HL Deb 24 August 1881 vol 265 cc814-5

Order of the Day for the Second Reading read.

LORD CARLINGFORD, in moving that the Bill be now read a second time, said, that its object was to provide for the disposal of the small remainder of the business of the Irish Church Commission. Under the Irish Church Act of 1869, which constituted the Irish Church Commission, the business was to come to an end in 1879; but that was not done, and the Act of 1869 had been extended up to the present moment by means of the annual Expiring Laws Continuance Act. The Commission had now, however, almost entirely wound up its business, which, he must say, it had performed with great ability and success. The business now to be done was so much of a routine character that it was unnecessary to keep up the Irish Church Commission, and an opportunity had accordingly been taken of the creation of the Irish Land Commission to transfer the remaining portion of the business to that body. The effect of this Bill was to transfer all the powers, duties, and property of the Irish Church Commission to the Irish Land Commission. The main duties, which were of such a routine character as to add little to the labours of the Land Commission, would consist mainly in the collection of the amount of the Irish Church tithe rent charge which had not been bought up by the landlords, and the collection of the interest upon the mortgage monies still outstanding upon those Church lands which had been bought by the occupiers. All who took an interest in the matter looked upon this arrangement as one of a very convenient and economical character. He begged to move the second reading of the Bill.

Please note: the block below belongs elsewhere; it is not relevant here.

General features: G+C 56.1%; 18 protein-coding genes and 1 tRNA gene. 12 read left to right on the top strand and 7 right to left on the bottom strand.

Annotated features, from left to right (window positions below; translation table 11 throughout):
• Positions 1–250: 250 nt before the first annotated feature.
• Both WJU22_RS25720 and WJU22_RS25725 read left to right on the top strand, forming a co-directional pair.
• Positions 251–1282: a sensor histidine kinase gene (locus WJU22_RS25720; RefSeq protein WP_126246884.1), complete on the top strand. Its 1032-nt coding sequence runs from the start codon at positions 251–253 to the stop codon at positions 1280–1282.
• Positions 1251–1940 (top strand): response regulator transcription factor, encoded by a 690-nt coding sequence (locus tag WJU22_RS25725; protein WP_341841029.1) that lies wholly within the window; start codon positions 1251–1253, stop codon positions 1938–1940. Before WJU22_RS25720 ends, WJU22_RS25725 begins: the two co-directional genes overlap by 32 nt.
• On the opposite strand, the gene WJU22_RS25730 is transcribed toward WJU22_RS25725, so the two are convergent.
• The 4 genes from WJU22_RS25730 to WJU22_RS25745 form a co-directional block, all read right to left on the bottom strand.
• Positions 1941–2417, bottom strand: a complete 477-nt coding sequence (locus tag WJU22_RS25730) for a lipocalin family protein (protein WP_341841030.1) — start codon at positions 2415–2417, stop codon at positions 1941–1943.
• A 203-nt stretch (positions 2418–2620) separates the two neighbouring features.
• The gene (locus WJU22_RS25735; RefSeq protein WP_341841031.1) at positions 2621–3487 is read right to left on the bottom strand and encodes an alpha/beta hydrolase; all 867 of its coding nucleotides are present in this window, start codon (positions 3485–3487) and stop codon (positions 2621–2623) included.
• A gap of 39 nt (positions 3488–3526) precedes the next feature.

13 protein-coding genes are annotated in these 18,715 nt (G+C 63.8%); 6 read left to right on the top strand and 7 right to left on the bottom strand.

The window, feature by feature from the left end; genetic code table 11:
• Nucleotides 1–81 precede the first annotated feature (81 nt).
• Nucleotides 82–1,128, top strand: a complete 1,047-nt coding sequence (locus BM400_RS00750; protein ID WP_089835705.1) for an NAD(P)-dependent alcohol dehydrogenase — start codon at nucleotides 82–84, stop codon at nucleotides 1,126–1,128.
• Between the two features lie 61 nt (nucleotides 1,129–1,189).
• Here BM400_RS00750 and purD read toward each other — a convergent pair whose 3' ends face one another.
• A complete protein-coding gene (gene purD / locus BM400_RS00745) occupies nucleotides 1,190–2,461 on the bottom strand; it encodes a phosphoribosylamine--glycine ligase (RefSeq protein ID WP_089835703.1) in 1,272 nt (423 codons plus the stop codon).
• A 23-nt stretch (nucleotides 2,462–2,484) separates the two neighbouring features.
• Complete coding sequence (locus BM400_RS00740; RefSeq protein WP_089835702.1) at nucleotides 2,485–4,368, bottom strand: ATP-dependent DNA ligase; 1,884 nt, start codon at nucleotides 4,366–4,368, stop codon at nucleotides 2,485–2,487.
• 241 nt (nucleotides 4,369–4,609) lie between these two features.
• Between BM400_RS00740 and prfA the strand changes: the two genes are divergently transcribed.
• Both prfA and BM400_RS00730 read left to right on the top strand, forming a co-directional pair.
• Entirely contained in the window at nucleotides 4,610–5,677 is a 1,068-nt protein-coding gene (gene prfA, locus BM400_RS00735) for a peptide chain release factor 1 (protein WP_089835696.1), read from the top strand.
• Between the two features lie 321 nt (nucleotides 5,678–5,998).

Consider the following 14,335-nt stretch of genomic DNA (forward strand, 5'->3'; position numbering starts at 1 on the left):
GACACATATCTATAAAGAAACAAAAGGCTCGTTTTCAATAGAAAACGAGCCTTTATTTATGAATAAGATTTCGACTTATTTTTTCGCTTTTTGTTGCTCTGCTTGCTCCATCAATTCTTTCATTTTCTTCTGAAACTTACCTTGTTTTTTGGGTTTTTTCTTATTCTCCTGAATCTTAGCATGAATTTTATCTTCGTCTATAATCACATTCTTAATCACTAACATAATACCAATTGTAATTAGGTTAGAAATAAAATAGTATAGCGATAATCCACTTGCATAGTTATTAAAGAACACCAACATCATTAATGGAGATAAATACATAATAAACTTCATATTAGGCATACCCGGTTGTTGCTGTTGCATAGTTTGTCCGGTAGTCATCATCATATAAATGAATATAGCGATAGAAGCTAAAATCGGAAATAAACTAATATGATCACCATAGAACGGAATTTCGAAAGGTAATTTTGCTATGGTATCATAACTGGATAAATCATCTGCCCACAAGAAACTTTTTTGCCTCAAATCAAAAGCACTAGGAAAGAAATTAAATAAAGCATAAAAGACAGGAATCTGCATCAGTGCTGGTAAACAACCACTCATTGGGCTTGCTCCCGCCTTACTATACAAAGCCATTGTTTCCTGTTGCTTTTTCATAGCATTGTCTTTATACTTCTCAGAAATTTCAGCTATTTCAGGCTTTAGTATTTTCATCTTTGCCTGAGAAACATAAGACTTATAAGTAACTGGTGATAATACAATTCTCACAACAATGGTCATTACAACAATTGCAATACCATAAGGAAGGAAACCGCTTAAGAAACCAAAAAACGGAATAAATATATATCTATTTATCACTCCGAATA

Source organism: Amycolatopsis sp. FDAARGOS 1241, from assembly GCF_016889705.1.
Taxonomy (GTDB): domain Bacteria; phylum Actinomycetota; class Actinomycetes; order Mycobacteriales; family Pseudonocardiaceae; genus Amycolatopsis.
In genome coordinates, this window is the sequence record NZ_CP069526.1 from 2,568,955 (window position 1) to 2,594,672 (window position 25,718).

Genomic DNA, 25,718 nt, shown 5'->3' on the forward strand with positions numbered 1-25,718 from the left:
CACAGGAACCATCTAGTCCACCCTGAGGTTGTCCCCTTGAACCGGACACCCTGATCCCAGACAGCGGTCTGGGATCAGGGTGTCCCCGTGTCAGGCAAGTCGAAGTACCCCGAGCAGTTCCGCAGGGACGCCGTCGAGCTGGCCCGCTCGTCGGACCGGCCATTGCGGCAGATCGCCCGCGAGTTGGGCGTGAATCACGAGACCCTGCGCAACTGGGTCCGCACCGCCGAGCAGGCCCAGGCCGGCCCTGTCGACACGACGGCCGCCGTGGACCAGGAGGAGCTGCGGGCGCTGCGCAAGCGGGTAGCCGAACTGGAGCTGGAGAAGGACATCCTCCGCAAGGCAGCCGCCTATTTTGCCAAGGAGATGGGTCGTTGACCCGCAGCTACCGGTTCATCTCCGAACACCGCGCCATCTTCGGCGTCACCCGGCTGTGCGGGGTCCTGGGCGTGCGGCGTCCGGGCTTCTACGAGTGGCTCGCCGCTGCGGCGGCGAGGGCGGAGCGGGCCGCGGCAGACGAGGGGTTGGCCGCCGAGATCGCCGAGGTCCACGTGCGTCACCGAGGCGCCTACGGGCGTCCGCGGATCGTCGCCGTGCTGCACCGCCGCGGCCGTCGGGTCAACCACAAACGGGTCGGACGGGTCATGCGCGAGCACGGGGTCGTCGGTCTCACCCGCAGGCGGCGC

Moved, "That the Bill be now read 2a" —(The Lord Privy Seal)


said, he thought their Lordships should have had a statement from the noble Viscount at the head of the Commission (Viscount Monck), showing that he acquiesced in the course proposed to be taken.


said, he could answer for his noble Friend (Viscount Monck), who was quite aware that the Commission had no duties to perform which would justify its continuance.


said, that the Prime Minister, in 1835, had said that— He hoped that he should never live to see the day when such a system should he adopted in this country, for the consequences to public men and to the character of the country would be lamentable beyond description…. He hoped that he should never live to see the day when any principle tending to such a result would be adopted in that country (Ireland)."— [3 Hansard, xxvii. 513–14.] But that right hon. Gentleman had now carried its principle to the utmost extent, and the complications which would arise would be most perplexing. He (Lord Denman) thought the Boards of Guardians were the safest judges of the value of land in their locality, and could aid the Commissioners better than those just released from their duties under the Irish Church Temporalities Commission.


said, he supposed there was nothing in the Bill which altered the disposition of the funds.


Absolutely nothing.

Motion agreed to; Bill read 2a accordingly, and committed to a Committee of the Whole House To-morrow.